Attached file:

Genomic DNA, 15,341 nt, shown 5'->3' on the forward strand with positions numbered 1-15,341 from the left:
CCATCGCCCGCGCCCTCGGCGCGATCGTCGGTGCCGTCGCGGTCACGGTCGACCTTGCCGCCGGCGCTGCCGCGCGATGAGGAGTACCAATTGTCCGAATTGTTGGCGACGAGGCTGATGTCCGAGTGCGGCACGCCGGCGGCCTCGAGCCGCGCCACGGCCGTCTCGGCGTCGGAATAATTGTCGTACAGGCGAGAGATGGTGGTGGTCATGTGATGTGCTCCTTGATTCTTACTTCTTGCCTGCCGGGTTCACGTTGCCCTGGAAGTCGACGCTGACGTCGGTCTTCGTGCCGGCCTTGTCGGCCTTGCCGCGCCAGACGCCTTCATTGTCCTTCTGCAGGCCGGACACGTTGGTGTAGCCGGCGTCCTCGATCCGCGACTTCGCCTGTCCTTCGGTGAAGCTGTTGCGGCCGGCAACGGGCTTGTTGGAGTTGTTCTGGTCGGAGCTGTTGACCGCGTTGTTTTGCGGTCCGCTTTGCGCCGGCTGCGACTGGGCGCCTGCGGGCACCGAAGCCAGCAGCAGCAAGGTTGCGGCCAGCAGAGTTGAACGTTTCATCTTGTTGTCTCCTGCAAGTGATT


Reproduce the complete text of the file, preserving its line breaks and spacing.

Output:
Genomic DNA, 15,341 nt, shown 5'->3' on the forward strand with positions numbered 1-15,341 from the left:
CCATCGCCCGCGCCCTCGGCGCGATCGTCGGTGCCGTCGCGGTCACGGTCGACCTTGCCGCCGGCGCTGCCGCGCGATGAGGAGTACCAATTGTCCGAATTGTTGGCGACGAGGCTGATGTCCGAGTGCGGCACGCCGGCGGCCTCGAGCCGCGCCACGGCCGTCTCGGCGTCGGAATAATTGTCGTACAGGCGAGAGATGGTGGTGGTCATGTGATGTGCTCCTTGATTCTTACTTCTTGCCTGCCGGGTTCACGTTGCCCTGGAAGTCGACGCTGACGTCGGTCTTCGTGCCGGCCTTGTCGGCCTTGCCGCGCCAGACGCCTTCATTGTCCTTCTGCAGGCCGGACACGTTGGTGTAGCCGGCGTCCTCGATCCGCGACTTCGCCTGTCCTTCGGTGAAGCTGTTGCGGCCGGCAACGGGCTTGTTGGAGTTGTTCTGGTCGGAGCTGTTGACCGCGTTGTTTTGCGGTCCGCTTTGCGCCGGCTGCGACTGGGCGCCTGCGGGCACCGAAGCCAGCAGCAGCAAGGTTGCGGCCAGCAGAGTTGAACGTTTCATCTTGTTGTCTCCTGCAAGTGATT